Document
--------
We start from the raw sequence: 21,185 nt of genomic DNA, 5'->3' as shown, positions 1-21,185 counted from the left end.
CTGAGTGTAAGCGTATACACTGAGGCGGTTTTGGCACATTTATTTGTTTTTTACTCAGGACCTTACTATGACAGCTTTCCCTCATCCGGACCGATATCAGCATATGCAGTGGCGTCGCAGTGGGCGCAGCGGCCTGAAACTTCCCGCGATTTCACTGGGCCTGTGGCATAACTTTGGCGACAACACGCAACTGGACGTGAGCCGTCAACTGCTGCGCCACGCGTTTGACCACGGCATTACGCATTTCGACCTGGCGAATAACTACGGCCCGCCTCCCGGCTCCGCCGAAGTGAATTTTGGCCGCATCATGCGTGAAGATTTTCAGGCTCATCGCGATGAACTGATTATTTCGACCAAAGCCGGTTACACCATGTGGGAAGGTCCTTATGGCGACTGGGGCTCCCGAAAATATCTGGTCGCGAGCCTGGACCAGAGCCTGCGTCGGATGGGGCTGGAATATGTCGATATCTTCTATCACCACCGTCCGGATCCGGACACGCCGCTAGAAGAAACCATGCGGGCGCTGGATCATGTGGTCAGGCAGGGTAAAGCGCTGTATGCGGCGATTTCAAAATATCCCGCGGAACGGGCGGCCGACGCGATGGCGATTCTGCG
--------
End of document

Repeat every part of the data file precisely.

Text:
We start from the raw sequence: 21,185 nt of genomic DNA, 5'->3' as shown, positions 1-21,185 counted from the left end.
CTGAGTGTAAGCGTATACACTGAGGCGGTTTTGGCACATTTATTTGTTTTTTACTCAGGACCTTACTATGACAGCTTTCCCTCATCCGGACCGATATCAGCATATGCAGTGGCGTCGCAGTGGGCGCAGCGGCCTGAAACTTCCCGCGATTTCACTGGGCCTGTGGCATAACTTTGGCGACAACACGCAACTGGACGTGAGCCGTCAACTGCTGCGCCACGCGTTTGACCACGGCATTACGCATTTCGACCTGGCGAATAACTACGGCCCGCCTCCCGGCTCCGCCGAAGTGAATTTTGGCCGCATCATGCGTGAAGATTTTCAGGCTCATCGCGATGAACTGATTATTTCGACCAAAGCCGGTTACACCATGTGGGAAGGTCCTTATGGCGACTGGGGCTCCCGAAAATATCTGGTCGCGAGCCTGGACCAGAGCCTGCGTCGGATGGGGCTGGAATATGTCGATATCTTCTATCACCACCGTCCGGATCCGGACACGCCGCTAGAAGAAACCATGCGGGCGCTGGATCATGTGGTCAGGCAGGGTAAAGCGCTGTATGCGGCGATTTCAAAATATCCCGCGGAACGGGCGGCCGACGCGATGGCGATTCTGCG